Tired of the track or treadmill but know you need regular exercise to effectively manage your Parkinson’s symptoms? A relaxing game of golf may be just what the doctor ordered.

Golf requires frequent changes in activity and direction that help challenge your brain, balance and coordination. Doctors call this a “random practice” exercise. Regular exercise is a healthy must for everyone, but this type of workout is particularly helpful for people with Parkinson’s disease because it makes you stop and think about your position and movement before each swing.

Swinging a golf club keeps your torso flexible and involves reaching actions that help reduce rigidity and stiffness, a common PD symptom. The movements also help ward off “freezing,” the symptom in which one is literally stuck—or frozen—in position and unable to move. Nix the golf cart (if you can) and take some large strides across the course for an extra health boost.

A day on the putting green can also soothe stress, which can make you feel better overall. Stress and anxiety often make tremors and other Parkinson’s symptoms worse.

Drive to Thrive

Brian Grant strongly encourages people with Parkinson’s to tee up and take a swing. The power forward-turned-avid golfer learned he had young-onset PD at age 36, after retiring from the NBA. He finds golf a fun and relaxing way to keep his Parkinson’s symptoms in check. Each year, Brian plays in the BRIX Tavern’s Annual Golf Tournament, Gabe Pigotti Memorial Golf Tournament and others, with proceeds benefitting the Brian Grant Foundation.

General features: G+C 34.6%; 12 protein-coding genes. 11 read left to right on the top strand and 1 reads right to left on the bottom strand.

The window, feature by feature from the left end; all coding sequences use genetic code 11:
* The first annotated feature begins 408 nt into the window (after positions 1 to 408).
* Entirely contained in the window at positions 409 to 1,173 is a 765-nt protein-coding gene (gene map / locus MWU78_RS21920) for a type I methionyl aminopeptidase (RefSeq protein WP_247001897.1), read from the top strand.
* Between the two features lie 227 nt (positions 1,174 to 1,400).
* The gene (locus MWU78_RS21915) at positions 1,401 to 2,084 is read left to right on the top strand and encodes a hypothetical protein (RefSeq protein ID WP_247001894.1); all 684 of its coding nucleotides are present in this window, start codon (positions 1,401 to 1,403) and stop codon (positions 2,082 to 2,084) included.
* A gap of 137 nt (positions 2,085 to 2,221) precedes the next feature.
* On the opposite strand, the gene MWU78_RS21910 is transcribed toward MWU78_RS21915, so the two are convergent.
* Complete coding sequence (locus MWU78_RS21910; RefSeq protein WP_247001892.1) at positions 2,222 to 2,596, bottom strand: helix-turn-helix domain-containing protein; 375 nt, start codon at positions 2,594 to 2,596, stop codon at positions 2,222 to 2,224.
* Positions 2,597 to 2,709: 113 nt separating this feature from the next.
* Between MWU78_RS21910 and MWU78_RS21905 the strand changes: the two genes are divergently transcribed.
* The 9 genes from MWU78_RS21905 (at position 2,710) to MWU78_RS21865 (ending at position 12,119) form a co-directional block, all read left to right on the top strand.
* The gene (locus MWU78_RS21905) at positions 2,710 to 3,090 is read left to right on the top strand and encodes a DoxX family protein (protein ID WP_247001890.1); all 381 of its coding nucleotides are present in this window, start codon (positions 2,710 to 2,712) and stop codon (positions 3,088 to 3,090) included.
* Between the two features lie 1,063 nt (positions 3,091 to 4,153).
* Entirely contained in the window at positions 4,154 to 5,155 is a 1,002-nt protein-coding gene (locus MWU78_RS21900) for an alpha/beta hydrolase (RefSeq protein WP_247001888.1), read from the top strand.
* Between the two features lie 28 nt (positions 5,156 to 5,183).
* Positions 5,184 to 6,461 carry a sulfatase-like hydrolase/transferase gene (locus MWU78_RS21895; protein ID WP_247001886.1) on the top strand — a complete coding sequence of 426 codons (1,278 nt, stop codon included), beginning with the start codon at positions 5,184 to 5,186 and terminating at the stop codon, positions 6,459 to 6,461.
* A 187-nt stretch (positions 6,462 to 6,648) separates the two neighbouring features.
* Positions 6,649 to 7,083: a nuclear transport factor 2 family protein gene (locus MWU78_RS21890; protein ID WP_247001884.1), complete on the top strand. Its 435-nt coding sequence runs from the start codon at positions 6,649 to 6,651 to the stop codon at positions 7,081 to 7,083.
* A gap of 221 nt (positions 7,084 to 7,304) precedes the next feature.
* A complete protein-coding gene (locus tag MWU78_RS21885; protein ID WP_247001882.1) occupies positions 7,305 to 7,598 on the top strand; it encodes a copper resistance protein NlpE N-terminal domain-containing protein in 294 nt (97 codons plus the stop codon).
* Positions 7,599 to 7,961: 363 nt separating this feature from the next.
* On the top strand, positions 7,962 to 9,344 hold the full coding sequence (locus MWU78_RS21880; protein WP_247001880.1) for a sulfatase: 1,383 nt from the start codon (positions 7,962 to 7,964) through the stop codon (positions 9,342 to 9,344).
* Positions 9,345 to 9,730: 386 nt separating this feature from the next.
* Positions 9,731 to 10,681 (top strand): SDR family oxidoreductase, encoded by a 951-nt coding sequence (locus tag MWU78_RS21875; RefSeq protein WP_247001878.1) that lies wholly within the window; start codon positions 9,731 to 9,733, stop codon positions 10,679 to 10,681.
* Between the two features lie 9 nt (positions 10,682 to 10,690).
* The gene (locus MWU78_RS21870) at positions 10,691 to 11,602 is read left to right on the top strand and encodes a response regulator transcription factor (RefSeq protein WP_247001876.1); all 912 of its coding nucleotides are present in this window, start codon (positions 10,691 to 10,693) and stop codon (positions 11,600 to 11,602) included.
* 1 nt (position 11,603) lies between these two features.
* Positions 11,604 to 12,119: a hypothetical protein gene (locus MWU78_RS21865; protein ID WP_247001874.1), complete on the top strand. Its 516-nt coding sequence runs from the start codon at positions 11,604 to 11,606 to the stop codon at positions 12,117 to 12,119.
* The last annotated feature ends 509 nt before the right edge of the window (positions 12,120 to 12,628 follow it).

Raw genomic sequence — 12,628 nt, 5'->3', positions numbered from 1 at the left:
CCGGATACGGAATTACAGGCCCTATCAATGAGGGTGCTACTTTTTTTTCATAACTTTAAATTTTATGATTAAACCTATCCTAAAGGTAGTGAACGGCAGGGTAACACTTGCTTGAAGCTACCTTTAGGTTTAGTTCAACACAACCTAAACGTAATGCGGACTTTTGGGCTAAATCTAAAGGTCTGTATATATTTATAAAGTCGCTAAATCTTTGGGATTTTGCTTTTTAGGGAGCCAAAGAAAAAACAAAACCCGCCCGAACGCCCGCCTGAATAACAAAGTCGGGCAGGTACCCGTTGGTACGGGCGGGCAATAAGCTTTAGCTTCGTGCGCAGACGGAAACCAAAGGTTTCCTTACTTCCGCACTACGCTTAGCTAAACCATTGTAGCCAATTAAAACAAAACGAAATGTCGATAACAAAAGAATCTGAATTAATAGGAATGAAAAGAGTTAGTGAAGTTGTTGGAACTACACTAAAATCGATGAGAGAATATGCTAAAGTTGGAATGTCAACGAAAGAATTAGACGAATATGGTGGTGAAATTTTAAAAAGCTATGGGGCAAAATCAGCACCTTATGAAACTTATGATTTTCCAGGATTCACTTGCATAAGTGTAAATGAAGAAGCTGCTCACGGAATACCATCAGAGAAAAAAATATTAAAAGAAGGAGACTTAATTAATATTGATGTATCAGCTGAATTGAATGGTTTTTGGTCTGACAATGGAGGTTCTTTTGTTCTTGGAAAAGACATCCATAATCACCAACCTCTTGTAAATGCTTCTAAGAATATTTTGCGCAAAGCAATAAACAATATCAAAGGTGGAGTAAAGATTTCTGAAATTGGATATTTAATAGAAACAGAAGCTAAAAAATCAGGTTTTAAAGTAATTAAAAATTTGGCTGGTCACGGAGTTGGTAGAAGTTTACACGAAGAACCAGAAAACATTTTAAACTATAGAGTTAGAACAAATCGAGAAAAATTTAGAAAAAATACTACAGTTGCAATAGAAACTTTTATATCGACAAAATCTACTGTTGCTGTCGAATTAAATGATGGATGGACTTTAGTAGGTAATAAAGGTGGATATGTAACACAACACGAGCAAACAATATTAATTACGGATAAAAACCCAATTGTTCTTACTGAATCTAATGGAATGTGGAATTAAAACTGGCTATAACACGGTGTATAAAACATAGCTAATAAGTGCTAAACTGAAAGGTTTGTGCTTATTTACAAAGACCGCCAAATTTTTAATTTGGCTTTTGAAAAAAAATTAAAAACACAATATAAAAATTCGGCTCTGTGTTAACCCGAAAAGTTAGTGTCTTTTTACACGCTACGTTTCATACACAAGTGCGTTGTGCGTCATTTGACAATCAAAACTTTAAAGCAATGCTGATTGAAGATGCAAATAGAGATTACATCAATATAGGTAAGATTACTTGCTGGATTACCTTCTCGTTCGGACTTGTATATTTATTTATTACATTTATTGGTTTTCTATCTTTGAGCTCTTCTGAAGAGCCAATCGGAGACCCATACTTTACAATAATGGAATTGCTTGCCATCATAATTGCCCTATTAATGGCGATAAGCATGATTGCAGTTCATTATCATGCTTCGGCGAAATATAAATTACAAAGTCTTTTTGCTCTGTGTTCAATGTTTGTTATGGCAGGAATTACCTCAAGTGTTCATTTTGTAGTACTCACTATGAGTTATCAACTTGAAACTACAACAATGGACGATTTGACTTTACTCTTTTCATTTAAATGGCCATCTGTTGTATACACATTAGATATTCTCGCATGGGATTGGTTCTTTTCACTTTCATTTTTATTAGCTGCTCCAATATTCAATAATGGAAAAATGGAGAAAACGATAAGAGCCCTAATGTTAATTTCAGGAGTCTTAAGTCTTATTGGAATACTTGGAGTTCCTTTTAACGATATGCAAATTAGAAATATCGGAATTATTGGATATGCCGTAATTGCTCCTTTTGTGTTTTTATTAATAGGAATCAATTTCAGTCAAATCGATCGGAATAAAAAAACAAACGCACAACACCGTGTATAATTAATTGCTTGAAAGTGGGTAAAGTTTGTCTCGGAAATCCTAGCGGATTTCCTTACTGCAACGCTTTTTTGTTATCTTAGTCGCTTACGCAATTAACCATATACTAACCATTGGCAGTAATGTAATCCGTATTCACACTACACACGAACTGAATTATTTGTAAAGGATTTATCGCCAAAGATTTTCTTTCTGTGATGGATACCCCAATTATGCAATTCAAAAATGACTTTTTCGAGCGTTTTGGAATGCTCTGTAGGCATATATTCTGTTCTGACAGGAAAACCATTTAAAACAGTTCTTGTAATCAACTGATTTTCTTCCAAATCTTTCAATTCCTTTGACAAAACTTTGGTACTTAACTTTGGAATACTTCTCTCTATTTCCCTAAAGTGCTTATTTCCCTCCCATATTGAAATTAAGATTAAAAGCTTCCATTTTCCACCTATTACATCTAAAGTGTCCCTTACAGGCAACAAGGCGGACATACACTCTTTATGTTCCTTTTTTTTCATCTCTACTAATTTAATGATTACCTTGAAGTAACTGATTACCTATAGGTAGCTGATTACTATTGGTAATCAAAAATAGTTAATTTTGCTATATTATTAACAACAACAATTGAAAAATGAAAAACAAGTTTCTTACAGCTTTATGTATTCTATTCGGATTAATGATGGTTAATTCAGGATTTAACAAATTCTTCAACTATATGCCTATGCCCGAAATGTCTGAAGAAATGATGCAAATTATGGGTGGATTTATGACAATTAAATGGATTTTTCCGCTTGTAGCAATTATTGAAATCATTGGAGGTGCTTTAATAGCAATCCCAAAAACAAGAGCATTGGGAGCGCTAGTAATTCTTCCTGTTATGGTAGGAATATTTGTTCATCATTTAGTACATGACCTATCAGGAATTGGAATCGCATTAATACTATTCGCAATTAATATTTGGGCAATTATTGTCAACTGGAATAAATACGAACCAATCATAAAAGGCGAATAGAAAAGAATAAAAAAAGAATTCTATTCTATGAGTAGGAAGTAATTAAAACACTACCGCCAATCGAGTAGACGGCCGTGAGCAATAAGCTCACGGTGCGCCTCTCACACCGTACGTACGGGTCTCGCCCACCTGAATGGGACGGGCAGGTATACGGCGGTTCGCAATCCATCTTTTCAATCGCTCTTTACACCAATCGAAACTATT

Think about the Long Game

Sure, shaky hands or an unsteady stance might throw off that perfect putt from time to time. But every golfer gets occasional jitters (called the yips) that lead to a swing and a miss. So, don’t worry about always sinking that birdie or bogey or making par. Instead, remember the health benefits. Think about how you’re improving your range of motion and reducing stiffness with each swing.

If you’re an avid golfer and want to stabilize your stroke, consider a golf club designed for those with Parkinson’s and related neurodegenerative diseases. Such equipment is promoted to help reduce unwanted or uncontrollable motion.

Can’t make it to the green? Try golfing at home with an exercise-based video game. Research shows video golfing (with a Wii, PlayStation, or Kinect, for example) is a reasonable and safe option for people with PD.

Live better with Parkinson’s. Learn more about the benefits of exercise for Parkinson’s disease and find fun classes in your area by connecting with the Power Through Project. You can also share your journey with others who are living with Parkinson’s.

By Kelli Miller